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Charlottesville Schools Closed Again After Online Threat of ‘Ethnic Cleansing’

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Charlottesville, Virginia, the site of a deadly white supremacist rally just two years ago, is again facing the possibility of racist violence: for the second day in a row, local schools have been closed due to a threat of "ethnic cleansing" and other racially motivated crimes at the city's high schools.

On Friday afternoon, Charlottesville police announced that they'd arrested a 17-year-old boy in the case earlier that morning. He's now charged with online harassment and threatening serious bodily harm to persons on school property. 

All Charlottesville public schools were closed on Thursday after a screenshot was posted to social media forum Reddit Wednesday threatening an "ethnic cleansing" in the form of a school shooting targeting non-white students — described using racial slurs — at Charlottesville High School. The post, which appeared to be from fellow forum 4chan's political discussion board, Splinter News reports, told white students to stay home.

The Charlottesville City school system sent a message to families in its school system on Thursday evening saying the decision to close for a second day had been made based on "extensive conversations" with law enforcement. The message, shared on the school system's Facebook page, said, "We would like to acknowledge and condemn the fact that this threat was racially charged. We do not tolerate hate or racism. The entire staff and School Board stand in solidarity with our students of color — and with people who have been singled out for reasons such as religion or ethnicity or sexual identity in other vile threats made across the country or around the world. We are in this together, and a threat against one is a threat against all."

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Charlottesville daily newspaper The Daily Progress reported late Thursday night that all public schools would be closed for a second day after a similar threat was made regarding another nearby school. Albemarle High School Superintendent Matt Haas said Thursday that a threat to his school, which is just outside the city of Charlottesville in Albemarle County, had been posted on social media, though he also said there was no evidence linking the threat to his school to the previous threat to Charlottesville High School. Local NBC affiliate NBC 29 reported Friday morning that a teenager had been taken into custody over the threat to Albemarle; this teenager, about whom no details have been released, was taken into custody hours before the 17-year-old linked to the Charlottesville High School threat was arrested.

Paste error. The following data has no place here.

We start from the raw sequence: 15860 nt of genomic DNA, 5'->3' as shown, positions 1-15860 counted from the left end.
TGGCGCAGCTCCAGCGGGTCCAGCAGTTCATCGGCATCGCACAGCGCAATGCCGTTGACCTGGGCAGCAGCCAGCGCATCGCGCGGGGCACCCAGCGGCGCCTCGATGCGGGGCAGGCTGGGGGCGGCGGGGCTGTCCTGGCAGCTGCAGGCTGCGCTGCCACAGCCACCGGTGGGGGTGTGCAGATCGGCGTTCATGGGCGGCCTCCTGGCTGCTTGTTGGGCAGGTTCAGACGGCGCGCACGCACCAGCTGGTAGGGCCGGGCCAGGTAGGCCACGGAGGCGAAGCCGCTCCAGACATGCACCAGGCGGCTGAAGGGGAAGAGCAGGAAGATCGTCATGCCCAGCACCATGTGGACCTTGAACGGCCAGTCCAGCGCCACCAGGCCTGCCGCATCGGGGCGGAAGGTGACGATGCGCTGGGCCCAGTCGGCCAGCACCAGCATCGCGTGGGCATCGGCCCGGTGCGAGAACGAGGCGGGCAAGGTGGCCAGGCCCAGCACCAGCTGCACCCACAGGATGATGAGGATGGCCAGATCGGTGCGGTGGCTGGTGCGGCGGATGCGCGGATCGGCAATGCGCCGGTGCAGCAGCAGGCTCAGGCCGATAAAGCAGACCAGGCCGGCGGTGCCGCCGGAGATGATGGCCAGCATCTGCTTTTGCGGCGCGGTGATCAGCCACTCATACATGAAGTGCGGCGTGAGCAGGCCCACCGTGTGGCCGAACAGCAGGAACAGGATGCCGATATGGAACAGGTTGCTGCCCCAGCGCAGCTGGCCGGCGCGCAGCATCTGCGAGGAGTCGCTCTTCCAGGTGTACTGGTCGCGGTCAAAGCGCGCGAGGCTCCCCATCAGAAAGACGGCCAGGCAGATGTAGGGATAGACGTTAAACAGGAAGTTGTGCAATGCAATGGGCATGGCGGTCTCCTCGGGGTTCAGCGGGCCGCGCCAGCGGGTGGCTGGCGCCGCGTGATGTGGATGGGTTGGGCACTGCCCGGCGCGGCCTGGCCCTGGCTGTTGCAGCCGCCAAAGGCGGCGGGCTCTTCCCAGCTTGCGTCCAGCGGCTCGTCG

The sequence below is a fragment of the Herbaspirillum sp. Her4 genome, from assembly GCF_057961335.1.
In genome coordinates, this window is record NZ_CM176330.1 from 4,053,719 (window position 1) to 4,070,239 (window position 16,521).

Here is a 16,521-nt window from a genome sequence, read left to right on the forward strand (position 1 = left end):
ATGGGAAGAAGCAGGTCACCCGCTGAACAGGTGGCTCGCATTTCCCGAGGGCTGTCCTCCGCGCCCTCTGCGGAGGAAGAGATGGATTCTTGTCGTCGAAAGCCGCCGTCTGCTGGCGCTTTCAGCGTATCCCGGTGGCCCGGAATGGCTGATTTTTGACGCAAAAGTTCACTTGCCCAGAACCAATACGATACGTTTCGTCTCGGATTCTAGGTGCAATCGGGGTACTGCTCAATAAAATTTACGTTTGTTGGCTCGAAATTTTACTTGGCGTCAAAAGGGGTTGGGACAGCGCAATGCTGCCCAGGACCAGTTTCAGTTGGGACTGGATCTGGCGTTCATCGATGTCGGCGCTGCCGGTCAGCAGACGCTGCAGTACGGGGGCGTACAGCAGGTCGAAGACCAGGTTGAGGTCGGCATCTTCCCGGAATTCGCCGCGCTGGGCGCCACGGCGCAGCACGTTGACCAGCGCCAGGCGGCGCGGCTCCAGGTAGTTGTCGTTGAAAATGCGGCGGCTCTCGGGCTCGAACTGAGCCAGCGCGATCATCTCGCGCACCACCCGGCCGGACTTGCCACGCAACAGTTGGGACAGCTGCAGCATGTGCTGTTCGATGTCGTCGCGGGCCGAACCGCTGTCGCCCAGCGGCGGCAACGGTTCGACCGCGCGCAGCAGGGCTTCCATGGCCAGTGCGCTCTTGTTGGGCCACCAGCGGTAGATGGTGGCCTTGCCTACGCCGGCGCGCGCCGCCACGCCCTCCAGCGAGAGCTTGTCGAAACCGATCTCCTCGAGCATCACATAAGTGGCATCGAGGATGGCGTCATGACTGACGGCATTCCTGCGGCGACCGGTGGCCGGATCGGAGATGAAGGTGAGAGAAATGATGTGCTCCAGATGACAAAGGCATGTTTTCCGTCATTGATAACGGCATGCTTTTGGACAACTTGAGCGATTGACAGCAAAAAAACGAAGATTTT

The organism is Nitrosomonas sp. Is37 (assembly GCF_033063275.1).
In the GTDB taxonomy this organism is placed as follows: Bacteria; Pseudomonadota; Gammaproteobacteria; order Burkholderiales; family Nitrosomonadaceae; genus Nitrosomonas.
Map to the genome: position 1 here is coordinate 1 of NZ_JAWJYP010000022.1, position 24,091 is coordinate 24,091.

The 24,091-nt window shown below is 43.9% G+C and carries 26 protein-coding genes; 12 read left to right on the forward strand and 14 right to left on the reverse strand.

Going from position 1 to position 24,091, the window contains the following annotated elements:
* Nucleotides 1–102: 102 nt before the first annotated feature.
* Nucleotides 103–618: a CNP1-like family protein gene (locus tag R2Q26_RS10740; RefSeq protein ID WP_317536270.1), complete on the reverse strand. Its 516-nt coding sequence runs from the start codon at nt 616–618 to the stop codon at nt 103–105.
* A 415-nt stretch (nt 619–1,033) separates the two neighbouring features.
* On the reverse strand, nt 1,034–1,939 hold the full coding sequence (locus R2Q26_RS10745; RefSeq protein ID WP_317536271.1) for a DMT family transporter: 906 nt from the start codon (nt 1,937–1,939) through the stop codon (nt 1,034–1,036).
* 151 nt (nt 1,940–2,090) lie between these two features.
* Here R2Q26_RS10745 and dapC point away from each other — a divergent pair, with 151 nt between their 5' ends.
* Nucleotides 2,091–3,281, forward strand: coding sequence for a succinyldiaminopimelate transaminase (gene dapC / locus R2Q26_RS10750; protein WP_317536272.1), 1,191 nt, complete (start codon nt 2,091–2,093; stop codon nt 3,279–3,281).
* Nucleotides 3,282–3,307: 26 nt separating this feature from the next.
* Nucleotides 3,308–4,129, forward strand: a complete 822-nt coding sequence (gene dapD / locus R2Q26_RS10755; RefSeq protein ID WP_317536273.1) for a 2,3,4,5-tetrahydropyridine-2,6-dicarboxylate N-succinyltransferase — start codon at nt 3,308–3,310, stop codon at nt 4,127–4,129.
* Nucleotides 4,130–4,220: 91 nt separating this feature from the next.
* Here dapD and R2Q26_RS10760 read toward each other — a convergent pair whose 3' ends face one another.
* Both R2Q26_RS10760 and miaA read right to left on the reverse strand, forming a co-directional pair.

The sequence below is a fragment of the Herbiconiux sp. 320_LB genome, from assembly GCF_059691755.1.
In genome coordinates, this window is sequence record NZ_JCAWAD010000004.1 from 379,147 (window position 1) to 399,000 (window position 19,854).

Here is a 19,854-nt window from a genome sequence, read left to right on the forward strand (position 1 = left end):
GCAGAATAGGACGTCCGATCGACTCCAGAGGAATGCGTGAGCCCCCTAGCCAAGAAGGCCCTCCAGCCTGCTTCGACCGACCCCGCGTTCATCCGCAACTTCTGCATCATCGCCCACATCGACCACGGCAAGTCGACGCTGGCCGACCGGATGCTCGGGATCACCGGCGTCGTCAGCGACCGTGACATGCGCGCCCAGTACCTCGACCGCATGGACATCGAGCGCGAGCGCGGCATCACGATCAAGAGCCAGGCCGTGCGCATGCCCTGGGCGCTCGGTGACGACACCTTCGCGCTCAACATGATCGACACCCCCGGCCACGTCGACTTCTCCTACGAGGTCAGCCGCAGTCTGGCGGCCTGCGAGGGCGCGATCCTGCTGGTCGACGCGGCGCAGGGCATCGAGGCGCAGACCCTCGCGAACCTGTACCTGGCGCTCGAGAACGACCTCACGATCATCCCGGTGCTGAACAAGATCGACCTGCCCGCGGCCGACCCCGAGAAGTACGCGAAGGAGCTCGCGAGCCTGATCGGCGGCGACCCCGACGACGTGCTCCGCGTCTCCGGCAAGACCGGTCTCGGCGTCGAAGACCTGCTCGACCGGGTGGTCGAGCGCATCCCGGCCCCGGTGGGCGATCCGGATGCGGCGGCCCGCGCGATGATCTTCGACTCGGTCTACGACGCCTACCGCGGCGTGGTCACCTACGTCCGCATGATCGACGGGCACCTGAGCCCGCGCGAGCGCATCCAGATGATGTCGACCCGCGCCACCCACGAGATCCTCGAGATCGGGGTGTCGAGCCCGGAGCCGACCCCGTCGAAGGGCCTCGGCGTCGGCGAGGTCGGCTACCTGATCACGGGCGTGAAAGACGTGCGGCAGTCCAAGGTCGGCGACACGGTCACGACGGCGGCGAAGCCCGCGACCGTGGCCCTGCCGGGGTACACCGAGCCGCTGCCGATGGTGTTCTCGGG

Albemarle County schools opened one hour late on Friday due to weather concerns, but the county has increased police presence around the schools. 

Charlottesville Police Chief RaShall Brackney said Thursday afternoon that her department was trying to identify the source of the original threat and putting together search warrants, according to The Daily Progress, and that she expected the web forums to cooperate with law enforcement.

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Charlottesville, with a population of nearly 49,000, has more than 4,300 students enrolled in its kindergarten through high school public school system. Its student body is nearly 60 percent non-white, according to statistics presented by the school system.

In August 2017, a variety of neo-Nazi and white supremacist organizations organized two days of protest in Charlottesville, dubbed the "Unite the Right" rally. When met by masses of counterprotesters, violent clashes broke out, with Unite the Right demonstrators beating a black man in a parking garage and, in the most infamous incident that day, deliberately driving at speed into a crowd of counterprotesters, killing 32-year-old Heather Heyer and injuring 19 others. Two Virginia state troopers also died as a result of the protests when the helicopter they were using to monitor events crashed.

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